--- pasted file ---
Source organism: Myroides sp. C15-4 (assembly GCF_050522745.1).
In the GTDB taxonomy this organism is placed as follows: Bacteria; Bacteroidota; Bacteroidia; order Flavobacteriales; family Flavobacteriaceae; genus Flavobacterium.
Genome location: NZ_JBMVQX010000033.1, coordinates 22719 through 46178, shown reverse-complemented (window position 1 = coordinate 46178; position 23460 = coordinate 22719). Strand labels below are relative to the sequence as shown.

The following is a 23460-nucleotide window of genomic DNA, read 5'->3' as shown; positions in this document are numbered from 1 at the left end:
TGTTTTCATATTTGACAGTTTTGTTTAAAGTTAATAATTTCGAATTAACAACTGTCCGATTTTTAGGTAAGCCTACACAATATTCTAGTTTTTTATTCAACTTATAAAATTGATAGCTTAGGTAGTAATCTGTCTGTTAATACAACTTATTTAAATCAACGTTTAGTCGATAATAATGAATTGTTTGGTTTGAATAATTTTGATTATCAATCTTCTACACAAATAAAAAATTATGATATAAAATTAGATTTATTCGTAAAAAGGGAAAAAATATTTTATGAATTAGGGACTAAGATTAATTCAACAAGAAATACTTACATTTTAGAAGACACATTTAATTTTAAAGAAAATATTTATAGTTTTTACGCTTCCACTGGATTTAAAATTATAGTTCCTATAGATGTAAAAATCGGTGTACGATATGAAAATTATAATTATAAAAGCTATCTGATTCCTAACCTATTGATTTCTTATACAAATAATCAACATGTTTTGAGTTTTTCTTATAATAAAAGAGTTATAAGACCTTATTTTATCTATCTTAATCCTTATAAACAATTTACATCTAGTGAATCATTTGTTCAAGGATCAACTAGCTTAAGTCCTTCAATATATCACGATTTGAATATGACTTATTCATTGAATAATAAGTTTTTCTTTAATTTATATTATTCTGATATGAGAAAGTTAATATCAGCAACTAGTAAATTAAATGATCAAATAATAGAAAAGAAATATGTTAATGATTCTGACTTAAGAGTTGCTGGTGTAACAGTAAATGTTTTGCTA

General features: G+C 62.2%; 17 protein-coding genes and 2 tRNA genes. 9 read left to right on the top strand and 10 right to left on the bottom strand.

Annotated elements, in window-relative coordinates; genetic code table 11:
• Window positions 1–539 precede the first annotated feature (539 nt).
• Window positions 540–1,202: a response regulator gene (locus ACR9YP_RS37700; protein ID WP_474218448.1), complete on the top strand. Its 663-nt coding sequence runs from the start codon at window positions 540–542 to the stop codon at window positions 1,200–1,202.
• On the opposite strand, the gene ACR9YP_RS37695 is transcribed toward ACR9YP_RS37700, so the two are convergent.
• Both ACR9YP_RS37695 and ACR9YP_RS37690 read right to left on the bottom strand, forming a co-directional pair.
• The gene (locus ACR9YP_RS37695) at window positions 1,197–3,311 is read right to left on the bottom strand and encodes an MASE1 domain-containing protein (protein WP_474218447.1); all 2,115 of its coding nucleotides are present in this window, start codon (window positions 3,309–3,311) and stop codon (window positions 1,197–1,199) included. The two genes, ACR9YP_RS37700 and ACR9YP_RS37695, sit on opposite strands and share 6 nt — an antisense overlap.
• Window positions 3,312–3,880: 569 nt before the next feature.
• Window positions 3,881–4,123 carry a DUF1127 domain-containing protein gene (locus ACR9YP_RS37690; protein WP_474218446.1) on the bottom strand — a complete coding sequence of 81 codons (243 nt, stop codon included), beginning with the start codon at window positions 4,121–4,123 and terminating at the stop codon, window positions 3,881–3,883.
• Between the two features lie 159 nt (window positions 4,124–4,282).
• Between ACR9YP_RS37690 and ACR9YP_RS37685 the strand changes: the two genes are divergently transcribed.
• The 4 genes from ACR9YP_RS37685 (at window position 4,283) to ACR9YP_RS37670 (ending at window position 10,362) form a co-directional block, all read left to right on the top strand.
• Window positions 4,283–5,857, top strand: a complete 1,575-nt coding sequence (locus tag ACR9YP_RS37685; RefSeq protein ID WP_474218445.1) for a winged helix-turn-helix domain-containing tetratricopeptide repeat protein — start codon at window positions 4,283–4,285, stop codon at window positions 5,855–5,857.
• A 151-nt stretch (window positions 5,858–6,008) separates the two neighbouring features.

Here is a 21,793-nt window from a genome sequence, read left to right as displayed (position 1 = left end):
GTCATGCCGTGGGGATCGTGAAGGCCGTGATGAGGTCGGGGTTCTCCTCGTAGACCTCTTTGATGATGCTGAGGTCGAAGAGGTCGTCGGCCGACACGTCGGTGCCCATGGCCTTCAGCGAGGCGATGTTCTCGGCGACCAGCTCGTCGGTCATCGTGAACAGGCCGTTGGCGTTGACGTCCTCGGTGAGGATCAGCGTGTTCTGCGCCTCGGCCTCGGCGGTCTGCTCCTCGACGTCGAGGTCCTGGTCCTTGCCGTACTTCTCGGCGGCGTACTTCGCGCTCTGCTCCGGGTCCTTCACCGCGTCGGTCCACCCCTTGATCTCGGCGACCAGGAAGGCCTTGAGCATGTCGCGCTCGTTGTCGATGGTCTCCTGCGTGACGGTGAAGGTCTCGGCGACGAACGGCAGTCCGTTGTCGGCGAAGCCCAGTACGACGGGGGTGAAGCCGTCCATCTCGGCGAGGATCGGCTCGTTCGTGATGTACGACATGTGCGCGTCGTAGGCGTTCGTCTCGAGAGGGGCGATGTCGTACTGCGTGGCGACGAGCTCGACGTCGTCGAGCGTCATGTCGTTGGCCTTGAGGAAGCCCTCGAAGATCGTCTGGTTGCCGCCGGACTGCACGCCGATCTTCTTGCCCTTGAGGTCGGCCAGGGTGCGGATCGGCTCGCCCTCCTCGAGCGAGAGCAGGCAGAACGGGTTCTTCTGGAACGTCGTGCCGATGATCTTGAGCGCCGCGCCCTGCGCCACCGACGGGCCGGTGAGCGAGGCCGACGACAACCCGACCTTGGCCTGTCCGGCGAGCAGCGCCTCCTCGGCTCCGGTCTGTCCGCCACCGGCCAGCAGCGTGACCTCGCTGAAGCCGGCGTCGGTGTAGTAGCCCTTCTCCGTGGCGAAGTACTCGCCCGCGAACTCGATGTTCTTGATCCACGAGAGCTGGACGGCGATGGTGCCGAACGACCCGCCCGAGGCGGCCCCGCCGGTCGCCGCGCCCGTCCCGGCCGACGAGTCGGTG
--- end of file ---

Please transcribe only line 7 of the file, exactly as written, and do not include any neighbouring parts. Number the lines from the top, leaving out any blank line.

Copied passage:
Annotated elements, in window-relative coordinates; genetic code table 11: